Woe Is Me

Paul O'Connor wrote Sunday in the Winston-Salem Journal about how "Politicians work hard to control the message", in an article about

...moves made by state officials to reduce press access and manipulate coverage.

When you click in the Printer-Friendly version of his story you get this message at the footer:

This story can be found at: http://www.carolinajournal.com/

The same story is linked from the front page of the Carolina Journal website.

I like Paul O'Connor but he is an elder statesman of the same Capital Press Corps that refused to credential Kirk Ross because he cross-posted at BlueNC. His story is clearly cross-posted to the John Locke Foundation's Carolina Journal. Paul writes:

We’re supposed to act like appreciative pigeons

Welcome to the club Paul. Don't you think it's time we worked something out so we can collectively shine light in those dark corners? We don't want your job. You do it so much better than we can. You say that:

The trend is to reduce access and limit questions

No argument there but while lamenting the lack of access granted by public officials to journalists, please consider opening up Press Corps access to other journalists who, like yourself, happen to cross-post at other venues.

I know Kirk is probably out there cringing as I he reads. This is not about Kirk per se but it is about the symbiotic relationship between blogs and mainstream media that is a reality. A little more respect in both directions might help pry open the doors of some of those tiny offices where press conferences are held in camera without cameras.


I will never forgive

I will never forgive O'Connor for the unprincipled, unfair and deeply personal shots he took at Judge Earl Britt when Judge Britt was trying to enforce a confidentiality order.

For O'Connor, it seems that press access is the most important thing in the world, as long as it's his access, and HE gets to help dole it out. The public? pshaw. Only members of the elect, who write for sterling examples of journalistic integrity like the Carolina Journal, are entitled to First Amendment rights.

"85% of Republicans are Democrats who don't know what's going on." -Robert Kennedy, Jr.

"Man is free at the moment he wishes to be." -Voltaire


I have been reading stories about Easley being aloof for more than 4 years. Or does being a journalist preclude one from reading newspapers?

Draft Brad Miller -- NC Sen ActBlue :::Petition

"Keep the Faith"

If he writes for Carolina Journal

then is probably forbidden to read any other "outside", "polluting" sources of truthiness.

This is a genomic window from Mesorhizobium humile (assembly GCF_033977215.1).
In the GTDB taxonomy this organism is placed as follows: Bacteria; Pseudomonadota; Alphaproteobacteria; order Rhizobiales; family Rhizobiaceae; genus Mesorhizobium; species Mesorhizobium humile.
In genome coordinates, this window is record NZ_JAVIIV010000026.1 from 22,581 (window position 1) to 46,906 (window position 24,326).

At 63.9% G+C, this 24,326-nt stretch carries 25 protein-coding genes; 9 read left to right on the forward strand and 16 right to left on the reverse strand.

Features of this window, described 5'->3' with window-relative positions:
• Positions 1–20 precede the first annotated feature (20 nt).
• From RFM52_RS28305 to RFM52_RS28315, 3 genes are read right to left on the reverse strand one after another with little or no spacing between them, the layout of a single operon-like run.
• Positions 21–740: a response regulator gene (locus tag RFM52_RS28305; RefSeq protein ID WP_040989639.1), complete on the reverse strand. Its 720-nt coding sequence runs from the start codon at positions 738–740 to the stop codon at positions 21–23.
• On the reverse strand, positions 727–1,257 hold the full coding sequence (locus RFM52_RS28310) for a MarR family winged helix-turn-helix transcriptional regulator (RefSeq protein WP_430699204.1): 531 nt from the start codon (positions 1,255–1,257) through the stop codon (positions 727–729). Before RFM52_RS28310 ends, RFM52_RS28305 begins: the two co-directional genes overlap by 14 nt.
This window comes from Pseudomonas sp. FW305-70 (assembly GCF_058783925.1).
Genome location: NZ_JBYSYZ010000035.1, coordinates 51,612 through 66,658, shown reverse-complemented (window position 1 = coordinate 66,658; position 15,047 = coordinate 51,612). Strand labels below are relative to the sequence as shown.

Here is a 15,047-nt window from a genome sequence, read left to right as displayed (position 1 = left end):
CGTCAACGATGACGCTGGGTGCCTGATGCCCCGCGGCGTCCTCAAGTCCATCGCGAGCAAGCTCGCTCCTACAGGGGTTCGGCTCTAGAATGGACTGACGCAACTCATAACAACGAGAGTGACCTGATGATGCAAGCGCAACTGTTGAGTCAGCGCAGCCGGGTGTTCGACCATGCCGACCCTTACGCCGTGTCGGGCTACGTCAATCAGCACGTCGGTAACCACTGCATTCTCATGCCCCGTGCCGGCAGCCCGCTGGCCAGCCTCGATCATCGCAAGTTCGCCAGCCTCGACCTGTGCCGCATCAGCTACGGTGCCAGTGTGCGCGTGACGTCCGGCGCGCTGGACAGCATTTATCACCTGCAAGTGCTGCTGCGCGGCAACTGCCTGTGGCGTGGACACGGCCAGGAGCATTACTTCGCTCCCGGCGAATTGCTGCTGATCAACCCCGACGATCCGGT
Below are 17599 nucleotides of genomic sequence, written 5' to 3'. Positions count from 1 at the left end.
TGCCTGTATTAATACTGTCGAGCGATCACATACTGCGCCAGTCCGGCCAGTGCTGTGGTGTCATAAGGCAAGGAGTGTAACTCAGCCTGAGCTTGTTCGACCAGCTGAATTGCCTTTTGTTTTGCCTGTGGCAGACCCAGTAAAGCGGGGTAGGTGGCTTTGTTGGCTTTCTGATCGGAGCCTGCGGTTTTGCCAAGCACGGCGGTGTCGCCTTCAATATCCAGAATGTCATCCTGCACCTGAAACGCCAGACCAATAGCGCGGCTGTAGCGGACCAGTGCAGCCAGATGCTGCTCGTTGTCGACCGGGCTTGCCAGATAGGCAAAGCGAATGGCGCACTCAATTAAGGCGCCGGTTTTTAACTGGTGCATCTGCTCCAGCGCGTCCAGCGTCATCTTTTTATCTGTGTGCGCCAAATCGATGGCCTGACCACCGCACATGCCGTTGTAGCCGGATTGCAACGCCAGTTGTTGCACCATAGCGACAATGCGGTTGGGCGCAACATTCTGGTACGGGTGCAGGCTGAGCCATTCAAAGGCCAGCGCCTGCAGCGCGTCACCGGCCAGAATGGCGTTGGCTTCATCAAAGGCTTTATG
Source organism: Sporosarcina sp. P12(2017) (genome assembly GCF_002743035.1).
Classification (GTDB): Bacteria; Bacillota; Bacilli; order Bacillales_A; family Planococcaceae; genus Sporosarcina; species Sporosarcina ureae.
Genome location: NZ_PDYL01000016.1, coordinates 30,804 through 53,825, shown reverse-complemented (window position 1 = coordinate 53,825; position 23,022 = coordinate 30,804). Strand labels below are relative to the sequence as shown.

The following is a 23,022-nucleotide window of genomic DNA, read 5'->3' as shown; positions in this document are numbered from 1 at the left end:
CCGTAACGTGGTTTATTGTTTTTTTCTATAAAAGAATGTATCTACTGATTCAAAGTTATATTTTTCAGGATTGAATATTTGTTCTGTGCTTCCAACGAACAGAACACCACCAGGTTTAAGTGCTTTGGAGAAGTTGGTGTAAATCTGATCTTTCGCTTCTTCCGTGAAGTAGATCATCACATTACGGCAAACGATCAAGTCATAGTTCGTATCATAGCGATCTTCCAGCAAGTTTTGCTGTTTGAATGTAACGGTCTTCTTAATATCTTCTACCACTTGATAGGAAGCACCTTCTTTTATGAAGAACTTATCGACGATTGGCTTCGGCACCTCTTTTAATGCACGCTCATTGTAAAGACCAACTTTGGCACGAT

Jesus Swept ticked me off. Too short. I loved the characters and then POOF it was over.

Way back when

most of my friends were newspaper journalists. Today I can count on one hand the number of political journalists I admire.

There used to be a number of excellent journalists associated with the J-School in Chapel Hill, where O'Connor is a lecturer. I can't say I have much confidence in the future of journalism given who's still teaching there.

Counting on my hand

I have a lot of respect for Andy Bechtel who teaches editing and writing at UNC J-school. Some of his students are working with Kirk on his newspaper project.

Bill Cloud taught me everything I know

Rich Beckman, Jim Shumaker and a few others. Bill Cloud was my favorite.

Damn shame I never listened in class.

Robin Hayes lied. Nobody died, but thousands of folks lost their jobs.

Vote Democratic! The ass you save may be your own.

Does it matter -

Does it really matter how good a journalist is when the media - all media - is steadily being consolidated?

It's getting mighty close to being, 'Say what we want you to say, or else'. I think we know what the 'or else' is.

Paul O'Connor now on BlueNC?

Here's an interesting image:

I've had a cordial email exchange with Paul O'Connor who wished to make it clear that:

I have nothing to do with Carolina Journal or the Locke Foundation.

Between us we figured out that the footer is a crude track-back feature. Here's what I wrote:

Thanks, I had discovered the same thing and was in the middle of a reponse that was growing longer and longer:

Thank you for responding and indeed thank you for writing your column on Sunday.

I fully understand that you have nothing to do with Carolina Journal or the John Locke Foundation. The manner in which the Carolina Journal frames content created by others is a source of irritation to me. This includes the use of leading paragraphs. I have no idea if they pay for content or if content is used with permission but that perception is created.

I had posted a screen shot of the "print version" that stated at the bottom that: "This story can be found at: http://carolinajournal.com/"
This is what appears when the "print version" was accessed from directly from the front page of the Carolina Journal website under the heading of "Opinion". It lends authority to the perception that the column was cross-posted.

Ironically, because of the BlueNC post, we now understand that the footer is a rudimentary track-back feature that links to a site that mentions the article. By accessing the "print version" from the BlueNC post it now implies that your column is cross-posted on BlueNC.

Perhaps the editors should change the wording of the footer or eliminate it altogether as the perception remains that the column appears with the imprimatur of JournalNow at Carolina Journal and now, BlueNC.

All of this reinforces the dilemma of media fungibility and the increasing difficulty of defining boundaries between news, opinion, advocacy and, propaganda.